# Vector Similarity

Similar embeddings should represent similar concepts. If we have one embedding created from a user query and a bunch of other embeddings from documents, we can find documents that are most similar to the query by calculating the similarity between the query and each document. Embedding similarity (≈) is defined as the distance between the two vectors.

There are several ways to measure the distance between two vectors, that have tradeoffs in latency and accuracy. If two vectors are identical (=), then the distance between them is 0. If the distance is small, then they are similar (≈). Here, we explore a few of the more common ones here with details on how they work, to help you choose. It's worth taking the time to understand the differences between these simple formulas, because they are the inner loop that accounts for almost all computation when doing nearest neighbor search.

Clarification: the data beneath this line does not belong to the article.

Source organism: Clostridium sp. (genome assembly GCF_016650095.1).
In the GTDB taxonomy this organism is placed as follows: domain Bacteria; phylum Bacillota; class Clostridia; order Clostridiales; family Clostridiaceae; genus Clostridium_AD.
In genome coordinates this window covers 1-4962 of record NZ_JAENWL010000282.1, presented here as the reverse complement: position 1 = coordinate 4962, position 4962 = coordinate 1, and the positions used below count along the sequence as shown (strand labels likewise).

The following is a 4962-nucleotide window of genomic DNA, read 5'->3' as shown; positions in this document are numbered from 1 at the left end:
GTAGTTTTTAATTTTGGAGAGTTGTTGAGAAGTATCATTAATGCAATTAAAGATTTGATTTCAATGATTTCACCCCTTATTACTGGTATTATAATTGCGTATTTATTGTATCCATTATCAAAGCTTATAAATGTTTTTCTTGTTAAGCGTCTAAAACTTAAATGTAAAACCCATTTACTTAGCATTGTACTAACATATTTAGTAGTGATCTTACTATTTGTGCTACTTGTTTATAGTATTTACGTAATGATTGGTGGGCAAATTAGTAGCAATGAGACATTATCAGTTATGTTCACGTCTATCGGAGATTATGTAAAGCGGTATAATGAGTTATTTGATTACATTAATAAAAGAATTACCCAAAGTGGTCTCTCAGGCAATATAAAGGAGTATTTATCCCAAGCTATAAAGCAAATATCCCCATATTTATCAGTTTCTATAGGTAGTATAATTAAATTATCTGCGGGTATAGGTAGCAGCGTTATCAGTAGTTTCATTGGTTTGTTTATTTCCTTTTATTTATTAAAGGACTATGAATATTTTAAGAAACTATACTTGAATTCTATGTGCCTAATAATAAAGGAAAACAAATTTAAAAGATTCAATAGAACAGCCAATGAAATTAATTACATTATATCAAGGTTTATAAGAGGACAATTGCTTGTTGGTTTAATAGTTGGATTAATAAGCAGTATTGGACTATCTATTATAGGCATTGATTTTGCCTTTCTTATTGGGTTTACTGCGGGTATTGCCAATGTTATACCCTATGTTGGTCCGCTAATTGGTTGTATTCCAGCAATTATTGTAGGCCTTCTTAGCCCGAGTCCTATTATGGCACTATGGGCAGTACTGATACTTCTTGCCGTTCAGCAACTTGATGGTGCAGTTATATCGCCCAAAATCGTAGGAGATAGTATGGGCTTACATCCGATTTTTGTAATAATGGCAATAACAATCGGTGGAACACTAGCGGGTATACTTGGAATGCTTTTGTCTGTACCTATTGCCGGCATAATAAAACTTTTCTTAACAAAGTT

They are listed here in order of computational complexity, although modern hardware accelerated implementations can typically compare on the order of 100,000 vectors per second per processor, depending on how many dimensions the vectors have. Modern CPUs may also have tens to hundreds of cores, and GPUs have tens of thousands, to further parallelize searches across large numbers of vectors.

If you just want the cliff notes: Normalize your vectors and use the inner product as your distance metric between two vectors. This is implemented as: `pgml.dot_product(a, b)`